Judges for Statewide Writing Contest Announced

CHARLOTTE, NC (June 18, 2020) – The North Carolina Humanities Council has announced its 2020 panel of judges for the Linda Flowers Literary Award. Judges were selected based on expertise and level of literary involvement in the state of North Carolina.

The Linda Flowers Literary Award is given to exceptional North Carolina authors whose work celebrates the North Carolina experience and conveys excellence in writing. Submissions will be accepted online from April 1-June 25, 2020 at www.nchumanities.org.

Judges will be responsible for reviewing eligible contest submissions to select the 2020 Linda Flowers Literary Award recipient. The winner will be announced at the North Carolina Writers’ Network Fall Conference in Durham, November 13-14, and will receive a cash prize of $1,500 and a stipend for a writer’s residency at the Weymouth Center for the Arts and Humanities.*

2020 Linda Flowers Literary Award Judges:

Luke Hankins www.lukehankins.net

Luke Hankins is the author of two poetry collections, Radiant Obstacles and Weak Devotions, as well as a collection of essays, The Work of Creation. He is also the editor of Poems of Devotion: An Anthology of Recent Poets. A collection of his translations from the French of Stella Vinitchi Radulescu, A Cry in the Snow & Other Poems, was released by Seagull Books in 2019. Hankins is the founder and editor of Orison Books, a non-profit literary press focused on the life of the spirit from a broad and inclusive range of perspectives.





Terry L. Kennedy www.terrylkennedy.com

Terry L. Kennedy is the author of the poetry collection, New River Breakdown, as well as the limited-edition chapbook, Until the Clouds Shatter the Light That Plates Our Lives. His work appears in a variety of journals and magazines and has been anthologized in Hard Lines: Rough South Poetry and The Southern Poetry Anthology Volume VII: North Carolina. Among Kennedy’s honors are the 2015 Tandy R. Willis Award for Most Promising Writer from the USC Union Upcountry Literary Festival and a 2016-2017 UNCG College of Arts & Sciences Teaching Excellence Award. He currently serves as the Director of the Graduate Program in Creative Writing at The University of North Carolina at Greensboro and as Editor for both The Greensboro Review and the online journal, storySouth

Zelda Lockhart www.zeldalockhart.com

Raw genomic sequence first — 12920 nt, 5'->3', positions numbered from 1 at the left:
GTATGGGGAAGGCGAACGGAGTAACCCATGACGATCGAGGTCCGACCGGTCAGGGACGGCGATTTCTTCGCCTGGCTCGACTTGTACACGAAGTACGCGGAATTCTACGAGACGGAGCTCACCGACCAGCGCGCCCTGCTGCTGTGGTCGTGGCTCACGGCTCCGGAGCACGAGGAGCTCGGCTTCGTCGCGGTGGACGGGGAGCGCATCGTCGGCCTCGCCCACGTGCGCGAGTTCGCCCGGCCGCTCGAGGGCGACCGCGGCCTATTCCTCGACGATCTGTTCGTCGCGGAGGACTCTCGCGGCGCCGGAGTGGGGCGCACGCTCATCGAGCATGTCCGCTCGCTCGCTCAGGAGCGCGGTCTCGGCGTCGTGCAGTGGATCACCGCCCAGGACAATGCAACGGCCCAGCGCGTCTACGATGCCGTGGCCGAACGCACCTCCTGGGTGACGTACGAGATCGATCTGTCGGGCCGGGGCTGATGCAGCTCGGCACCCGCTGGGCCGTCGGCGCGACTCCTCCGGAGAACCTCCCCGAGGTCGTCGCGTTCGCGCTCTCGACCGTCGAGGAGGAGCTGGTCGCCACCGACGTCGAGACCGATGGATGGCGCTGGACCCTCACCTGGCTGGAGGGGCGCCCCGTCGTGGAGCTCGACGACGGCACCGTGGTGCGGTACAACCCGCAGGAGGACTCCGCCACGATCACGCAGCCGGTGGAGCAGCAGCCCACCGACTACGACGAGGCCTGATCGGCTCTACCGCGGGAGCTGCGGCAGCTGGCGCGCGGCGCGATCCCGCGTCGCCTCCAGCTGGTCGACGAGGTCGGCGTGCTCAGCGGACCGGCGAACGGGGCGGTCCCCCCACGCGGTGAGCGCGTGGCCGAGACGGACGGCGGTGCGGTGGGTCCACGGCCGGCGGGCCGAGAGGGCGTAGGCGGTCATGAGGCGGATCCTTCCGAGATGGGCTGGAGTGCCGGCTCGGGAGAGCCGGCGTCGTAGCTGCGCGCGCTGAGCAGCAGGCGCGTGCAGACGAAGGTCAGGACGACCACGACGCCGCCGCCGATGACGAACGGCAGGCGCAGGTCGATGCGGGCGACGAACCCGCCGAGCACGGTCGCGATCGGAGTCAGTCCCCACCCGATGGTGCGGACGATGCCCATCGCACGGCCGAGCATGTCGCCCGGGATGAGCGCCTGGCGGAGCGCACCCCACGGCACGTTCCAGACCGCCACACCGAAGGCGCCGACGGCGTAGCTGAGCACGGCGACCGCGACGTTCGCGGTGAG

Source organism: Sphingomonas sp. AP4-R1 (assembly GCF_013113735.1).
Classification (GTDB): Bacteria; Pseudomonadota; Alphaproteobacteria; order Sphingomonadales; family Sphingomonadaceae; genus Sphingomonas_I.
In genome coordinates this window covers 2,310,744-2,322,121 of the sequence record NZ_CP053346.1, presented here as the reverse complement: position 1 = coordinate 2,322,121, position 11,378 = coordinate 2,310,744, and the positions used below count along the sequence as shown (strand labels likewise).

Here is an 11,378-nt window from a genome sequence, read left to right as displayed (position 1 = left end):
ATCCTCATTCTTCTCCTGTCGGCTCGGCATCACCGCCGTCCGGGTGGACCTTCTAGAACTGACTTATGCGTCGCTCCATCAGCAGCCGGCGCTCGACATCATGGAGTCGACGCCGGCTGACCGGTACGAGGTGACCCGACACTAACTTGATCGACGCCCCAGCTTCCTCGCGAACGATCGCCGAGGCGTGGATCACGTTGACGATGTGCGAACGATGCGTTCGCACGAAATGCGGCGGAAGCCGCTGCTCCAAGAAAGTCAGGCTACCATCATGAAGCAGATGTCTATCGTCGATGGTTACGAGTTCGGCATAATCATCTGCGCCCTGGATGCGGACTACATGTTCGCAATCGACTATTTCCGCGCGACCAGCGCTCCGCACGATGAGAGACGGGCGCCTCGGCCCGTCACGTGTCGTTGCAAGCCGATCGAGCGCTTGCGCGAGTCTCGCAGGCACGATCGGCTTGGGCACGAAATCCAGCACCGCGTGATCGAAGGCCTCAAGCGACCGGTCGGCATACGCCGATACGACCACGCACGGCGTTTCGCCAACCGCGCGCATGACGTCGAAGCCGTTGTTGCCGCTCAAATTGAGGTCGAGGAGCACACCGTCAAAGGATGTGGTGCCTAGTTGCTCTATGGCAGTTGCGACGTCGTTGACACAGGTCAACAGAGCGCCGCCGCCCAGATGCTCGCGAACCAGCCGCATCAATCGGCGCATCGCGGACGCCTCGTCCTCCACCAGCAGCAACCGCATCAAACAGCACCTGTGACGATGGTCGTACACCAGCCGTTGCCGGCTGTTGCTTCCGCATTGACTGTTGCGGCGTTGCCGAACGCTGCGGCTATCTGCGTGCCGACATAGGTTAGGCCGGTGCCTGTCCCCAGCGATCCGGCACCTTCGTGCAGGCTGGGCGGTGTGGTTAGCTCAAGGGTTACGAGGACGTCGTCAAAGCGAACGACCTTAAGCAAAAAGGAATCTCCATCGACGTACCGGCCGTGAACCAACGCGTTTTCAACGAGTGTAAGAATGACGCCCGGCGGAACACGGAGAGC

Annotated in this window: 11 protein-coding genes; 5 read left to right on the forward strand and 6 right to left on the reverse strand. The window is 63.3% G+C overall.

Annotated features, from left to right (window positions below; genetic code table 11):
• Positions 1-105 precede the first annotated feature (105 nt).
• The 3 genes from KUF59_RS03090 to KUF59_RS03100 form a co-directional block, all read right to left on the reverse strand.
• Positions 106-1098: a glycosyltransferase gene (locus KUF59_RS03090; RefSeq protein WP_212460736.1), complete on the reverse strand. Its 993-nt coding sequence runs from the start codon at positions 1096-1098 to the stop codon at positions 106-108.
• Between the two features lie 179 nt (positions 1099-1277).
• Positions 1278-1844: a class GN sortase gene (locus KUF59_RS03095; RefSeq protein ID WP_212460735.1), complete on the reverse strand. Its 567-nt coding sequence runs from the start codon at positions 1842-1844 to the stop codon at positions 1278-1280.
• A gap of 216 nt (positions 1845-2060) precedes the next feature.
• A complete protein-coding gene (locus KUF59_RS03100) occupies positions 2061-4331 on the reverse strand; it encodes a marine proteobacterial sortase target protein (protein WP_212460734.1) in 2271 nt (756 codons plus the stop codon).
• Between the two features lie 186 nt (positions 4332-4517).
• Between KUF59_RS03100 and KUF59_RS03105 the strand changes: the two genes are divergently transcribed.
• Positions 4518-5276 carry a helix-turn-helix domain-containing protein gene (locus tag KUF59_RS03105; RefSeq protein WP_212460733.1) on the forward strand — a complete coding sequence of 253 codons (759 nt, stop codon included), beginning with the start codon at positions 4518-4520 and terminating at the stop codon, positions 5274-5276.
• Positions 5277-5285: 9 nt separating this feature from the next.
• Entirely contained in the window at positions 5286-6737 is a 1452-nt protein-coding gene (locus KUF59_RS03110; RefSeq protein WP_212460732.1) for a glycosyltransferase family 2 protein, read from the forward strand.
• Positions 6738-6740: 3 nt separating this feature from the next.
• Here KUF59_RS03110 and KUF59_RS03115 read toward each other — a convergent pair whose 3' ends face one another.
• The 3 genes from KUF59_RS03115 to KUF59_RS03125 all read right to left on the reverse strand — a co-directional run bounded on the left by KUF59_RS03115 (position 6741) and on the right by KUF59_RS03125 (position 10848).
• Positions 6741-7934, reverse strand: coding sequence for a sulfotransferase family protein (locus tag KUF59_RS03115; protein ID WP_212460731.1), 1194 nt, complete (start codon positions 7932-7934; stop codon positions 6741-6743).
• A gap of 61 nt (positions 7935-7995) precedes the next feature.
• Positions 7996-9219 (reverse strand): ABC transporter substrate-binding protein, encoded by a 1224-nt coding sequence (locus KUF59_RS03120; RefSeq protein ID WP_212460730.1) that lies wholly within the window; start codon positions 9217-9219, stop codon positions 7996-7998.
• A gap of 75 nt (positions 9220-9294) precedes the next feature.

Zelda Lockhart holds a PhD in Expressive Arts Therapies, an MA in Literature and a certificate in writing, directing and editing from the New York Film Academy. Her latest books include Diamond Doris: The True Story of the World’s Most Notorious Jewel Thief by Doris Payne with Zelda Lockhart, and The Soul of the Full-Length Manuscript: Turning Life’s Wounds into the Gift of Literary Fiction, Memoir, or Poetry. Lockhart is author of novels Fifth Born, a Barnes & Noble Discovery selection and a Zora Neale Hurston/Richard Wright Award finalist, Cold Running Creek a Black Caucus of the American Library Association Honor Fiction Awardee, and Fifth Born II: The Hundredth Turtle, 2011 Lambda Literary Award finalist. She is Director at Her Story Garden Studios: Inspiring Black Women to Self-Define, Heal and Liberate Through the Literary Arts, and Publisher at LaVenson Press: Publishing for Women & Girls of Color. Organizations across the US have recognized Dr. Lockhart’s talent as an inspiring teacher, facilitator and public speaker.

*Announcement location is subject to change based on federal and state COVID-19 safety guidelines.

Press Contact: Melanie Moore Richeson| North Carolina Humanities Council 
(704) 687-1520 | mmoore@nchumanities.org

About North Carolina Humanities Council:

The North Carolina Humanities Council is a statewide nonprofit and affiliate of the National Endowment for the Humanities. Through grant-making and public humanities programs, the Council serves as an advocate for lifelong learning and thoughtful dialogue about our shared human experience. The Council operates the North Carolina Center for the Book, an affiliate program of the Center for the Book in the Library of Congress. To learn more visit www.nchumanities.org